Whose win or defeat reflected by PDM decisions?
A few days ago, PML-N President Shehbaz Sharif had underlined the need for national reconciliation, with parliament as the centre of all activities, to navigate the country out of a host of problems facing it.
He even proposed a Charter of Economy – to be hammered out through cooperation between the government and the opposition parties.
What the three-time former Punjab chief minister said manifested that he is opposed to the politics of confrontation and wants the advent of politics of reconciliation, with which he linked the country’s future.
In his interview there were also indications that Mian Shehbaz would persuade the PPP and the ANP to return to the PDM’s fold, shunning all their reservations.
After the summit, it transpired that the participants were of the view that PPP and the ANP were no longer among the constituents of the eight-month-old anti-government coalition. However, it was decided that the opposition parties would cooperate from the platform of parliament.
The Saturday meeting participants also came up with a schedule of public meetings in various cities, although political observers are of the view that such meetings make little sense after the alliance’s welcome decision to use the forum of parliament for all important decisions in future.
Though delayed, this is the right decision after which the opposition must apologise to the nation for wasting millions of man-hours in purposeless public meetings during the past few years.
(Now a protest meeting is scheduled to be held in Swat on July 4, in Karachi on July 29 while a grand event would be held in Islamabad on August 14. The agenda of protest events would be Kashmir, Palestine and other issues.
It will not be wrong to infer that these meetings are no more than face savers for the opposition, otherwise meaningful protests against the government have come to an end.
Without an iota of doubt, the importance of the parliament has been recognized by the PDM as a result of the PPP’s efforts. The young chairman of the more than five-decade-old party had opposed the idea of tendering collective resignations from assemblies. (Bilawal Bhutto-Zardari had also announced that the resignations would be used against the selected government when they have the impact of a nuclear weapon).
The opposition parties’ unannounced decision to not quit the assemblies – and instead wait for the 2023 elections – clearly means total defeat of PML-N supreme leader Nawaz Sharif and PDM president Maulana Fazlur Rehman, the duo that wanted to dislodge the PTI government in a shot.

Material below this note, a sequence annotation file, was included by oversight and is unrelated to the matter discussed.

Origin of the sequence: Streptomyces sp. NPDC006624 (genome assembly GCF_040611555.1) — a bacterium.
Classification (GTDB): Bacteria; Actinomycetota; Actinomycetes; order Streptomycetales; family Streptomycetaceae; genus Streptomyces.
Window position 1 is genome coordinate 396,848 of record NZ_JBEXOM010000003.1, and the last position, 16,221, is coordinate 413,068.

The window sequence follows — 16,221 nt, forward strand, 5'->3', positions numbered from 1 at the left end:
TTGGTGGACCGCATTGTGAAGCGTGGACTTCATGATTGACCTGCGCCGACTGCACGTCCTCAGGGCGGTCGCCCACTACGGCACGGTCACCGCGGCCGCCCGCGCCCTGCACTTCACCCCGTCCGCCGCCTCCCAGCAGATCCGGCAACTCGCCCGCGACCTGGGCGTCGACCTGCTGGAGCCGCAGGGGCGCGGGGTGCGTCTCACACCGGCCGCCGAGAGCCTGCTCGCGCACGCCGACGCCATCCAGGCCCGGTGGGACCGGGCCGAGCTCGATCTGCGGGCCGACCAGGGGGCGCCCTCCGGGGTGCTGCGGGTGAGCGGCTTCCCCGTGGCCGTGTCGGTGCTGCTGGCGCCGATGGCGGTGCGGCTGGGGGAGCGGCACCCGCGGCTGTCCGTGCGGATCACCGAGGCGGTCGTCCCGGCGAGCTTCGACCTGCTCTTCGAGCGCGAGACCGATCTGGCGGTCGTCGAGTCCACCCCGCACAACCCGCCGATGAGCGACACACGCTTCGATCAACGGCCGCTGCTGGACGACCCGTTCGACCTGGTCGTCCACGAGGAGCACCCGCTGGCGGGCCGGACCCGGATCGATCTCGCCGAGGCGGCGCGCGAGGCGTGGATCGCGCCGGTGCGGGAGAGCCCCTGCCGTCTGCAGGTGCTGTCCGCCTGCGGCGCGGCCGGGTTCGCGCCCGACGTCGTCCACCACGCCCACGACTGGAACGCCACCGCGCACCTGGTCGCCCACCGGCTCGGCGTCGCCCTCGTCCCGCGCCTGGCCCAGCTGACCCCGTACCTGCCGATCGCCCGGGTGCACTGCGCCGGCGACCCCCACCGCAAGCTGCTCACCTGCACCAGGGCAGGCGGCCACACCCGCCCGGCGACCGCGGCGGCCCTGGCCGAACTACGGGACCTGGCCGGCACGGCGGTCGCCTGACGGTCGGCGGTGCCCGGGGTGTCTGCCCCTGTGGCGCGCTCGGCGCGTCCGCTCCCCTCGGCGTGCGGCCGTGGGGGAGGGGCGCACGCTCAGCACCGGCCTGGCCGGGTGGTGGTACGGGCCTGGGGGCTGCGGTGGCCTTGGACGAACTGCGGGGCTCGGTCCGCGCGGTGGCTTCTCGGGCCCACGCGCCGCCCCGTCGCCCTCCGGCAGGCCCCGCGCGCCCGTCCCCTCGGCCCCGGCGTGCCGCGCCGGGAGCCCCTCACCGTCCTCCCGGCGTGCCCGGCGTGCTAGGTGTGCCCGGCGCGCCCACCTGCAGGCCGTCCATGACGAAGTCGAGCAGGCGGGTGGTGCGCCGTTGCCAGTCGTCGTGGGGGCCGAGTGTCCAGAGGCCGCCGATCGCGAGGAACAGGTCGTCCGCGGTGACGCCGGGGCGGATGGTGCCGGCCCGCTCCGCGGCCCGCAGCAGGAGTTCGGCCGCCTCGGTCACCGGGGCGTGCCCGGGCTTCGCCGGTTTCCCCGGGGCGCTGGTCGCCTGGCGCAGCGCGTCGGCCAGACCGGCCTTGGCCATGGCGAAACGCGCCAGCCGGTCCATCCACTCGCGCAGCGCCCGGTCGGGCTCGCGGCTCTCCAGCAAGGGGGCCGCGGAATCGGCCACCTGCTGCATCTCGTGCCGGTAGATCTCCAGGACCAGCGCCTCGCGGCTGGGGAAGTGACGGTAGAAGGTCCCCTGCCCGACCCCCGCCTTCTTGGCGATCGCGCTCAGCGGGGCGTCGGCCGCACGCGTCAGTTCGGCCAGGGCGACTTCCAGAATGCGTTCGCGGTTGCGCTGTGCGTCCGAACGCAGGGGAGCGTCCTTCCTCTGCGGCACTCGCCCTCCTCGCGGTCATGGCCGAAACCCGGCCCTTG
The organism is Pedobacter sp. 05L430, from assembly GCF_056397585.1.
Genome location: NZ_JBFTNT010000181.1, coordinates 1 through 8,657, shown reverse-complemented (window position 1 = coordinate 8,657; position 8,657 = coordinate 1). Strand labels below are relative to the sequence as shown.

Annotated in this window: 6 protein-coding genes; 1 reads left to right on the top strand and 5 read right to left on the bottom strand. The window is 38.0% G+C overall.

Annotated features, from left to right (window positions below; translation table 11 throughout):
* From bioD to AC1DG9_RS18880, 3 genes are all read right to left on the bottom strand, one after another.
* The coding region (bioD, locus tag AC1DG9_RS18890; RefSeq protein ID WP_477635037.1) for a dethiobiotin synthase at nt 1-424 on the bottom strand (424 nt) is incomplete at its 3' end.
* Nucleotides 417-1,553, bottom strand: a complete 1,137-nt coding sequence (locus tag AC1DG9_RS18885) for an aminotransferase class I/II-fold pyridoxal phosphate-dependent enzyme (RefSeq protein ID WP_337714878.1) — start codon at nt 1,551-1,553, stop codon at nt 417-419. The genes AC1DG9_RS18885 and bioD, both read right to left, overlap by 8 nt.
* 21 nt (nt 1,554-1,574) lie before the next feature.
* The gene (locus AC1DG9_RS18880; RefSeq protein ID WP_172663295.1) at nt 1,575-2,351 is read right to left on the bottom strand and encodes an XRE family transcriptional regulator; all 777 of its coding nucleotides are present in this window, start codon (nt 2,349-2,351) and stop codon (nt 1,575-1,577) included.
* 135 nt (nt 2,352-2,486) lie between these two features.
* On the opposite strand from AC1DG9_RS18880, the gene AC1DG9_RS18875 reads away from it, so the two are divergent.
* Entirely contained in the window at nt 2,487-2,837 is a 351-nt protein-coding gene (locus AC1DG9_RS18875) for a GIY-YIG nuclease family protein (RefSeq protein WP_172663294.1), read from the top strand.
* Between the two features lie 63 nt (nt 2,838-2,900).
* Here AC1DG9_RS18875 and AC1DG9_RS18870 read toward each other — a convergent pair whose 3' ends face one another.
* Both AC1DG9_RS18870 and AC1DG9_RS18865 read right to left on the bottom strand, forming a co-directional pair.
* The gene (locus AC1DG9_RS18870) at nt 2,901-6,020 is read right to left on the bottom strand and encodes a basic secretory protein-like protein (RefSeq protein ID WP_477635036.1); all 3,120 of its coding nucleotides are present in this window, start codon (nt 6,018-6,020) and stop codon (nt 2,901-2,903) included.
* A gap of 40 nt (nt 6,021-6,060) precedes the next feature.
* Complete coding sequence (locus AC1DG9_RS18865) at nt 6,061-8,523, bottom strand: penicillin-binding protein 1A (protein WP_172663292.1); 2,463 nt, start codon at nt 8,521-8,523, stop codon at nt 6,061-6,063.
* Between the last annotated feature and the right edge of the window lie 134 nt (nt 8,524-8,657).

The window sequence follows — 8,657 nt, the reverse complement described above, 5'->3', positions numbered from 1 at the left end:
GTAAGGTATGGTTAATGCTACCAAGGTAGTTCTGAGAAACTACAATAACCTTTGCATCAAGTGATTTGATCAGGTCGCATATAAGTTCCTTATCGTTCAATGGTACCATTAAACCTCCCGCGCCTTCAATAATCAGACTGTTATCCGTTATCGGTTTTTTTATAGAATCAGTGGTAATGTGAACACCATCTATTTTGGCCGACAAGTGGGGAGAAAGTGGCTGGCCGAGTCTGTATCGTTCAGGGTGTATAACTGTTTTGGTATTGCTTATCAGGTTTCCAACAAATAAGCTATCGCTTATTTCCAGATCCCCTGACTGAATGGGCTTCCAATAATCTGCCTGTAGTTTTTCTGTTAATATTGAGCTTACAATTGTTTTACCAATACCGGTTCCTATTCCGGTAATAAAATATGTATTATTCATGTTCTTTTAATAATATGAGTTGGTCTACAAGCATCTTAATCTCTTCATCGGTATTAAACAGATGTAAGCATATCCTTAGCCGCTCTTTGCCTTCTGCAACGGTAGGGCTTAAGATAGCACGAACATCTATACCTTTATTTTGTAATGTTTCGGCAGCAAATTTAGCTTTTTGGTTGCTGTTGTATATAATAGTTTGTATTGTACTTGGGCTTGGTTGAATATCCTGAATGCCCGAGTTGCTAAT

In the absence of any decision from the PDM’s platform about any new long march, it can be expected that peace will prevail during the days ahead.
(The JUI-F had single-handedly staged a long march on Islamabad shortly after the 2018 elections but had failed to make any mark).
Before Ramazan, Maulana Fazlur Rehman had been saying that the alliance would chalk out an effective plan against the government after the month of fasting. But the alliance’s failure to come up with any such plan now clearly means that the Maulana – impatient to return to parliament by any means – has failed to convince other parties in the coalition about the utility of such a dream.
These are all positive developments from the national point of view.
Therefore, it will be in the national interest if the PML-N president convinces his London-based elder brother Nawaz Sharif to bury his confrontationist approach and let the country grapple with other thorny problems.
For this purpose, it is not necessary for him to travel all the way to the British capital for a face-to-face with the three-time former prime minister. The existing channels of communications between the two brothers can serve the purpose.
As for the Charter of Economy, the PML-N president should explain its contours for public awareness. Such a move will automatically bring the government under pressure to reciprocate the gesture made by the opposition leader in the National Assembly and take the required steps.
After the PDM’s decision to wait for the 2023 elections, there is an urgent need for talks between the government and opposition on electoral reforms.
If the Electronic Voting Machines (EVMs) are not acceptable to the opposition, some alternative should be found to make the next elections credible. For this purpose, the Election Commission of Pakistan should also play its role.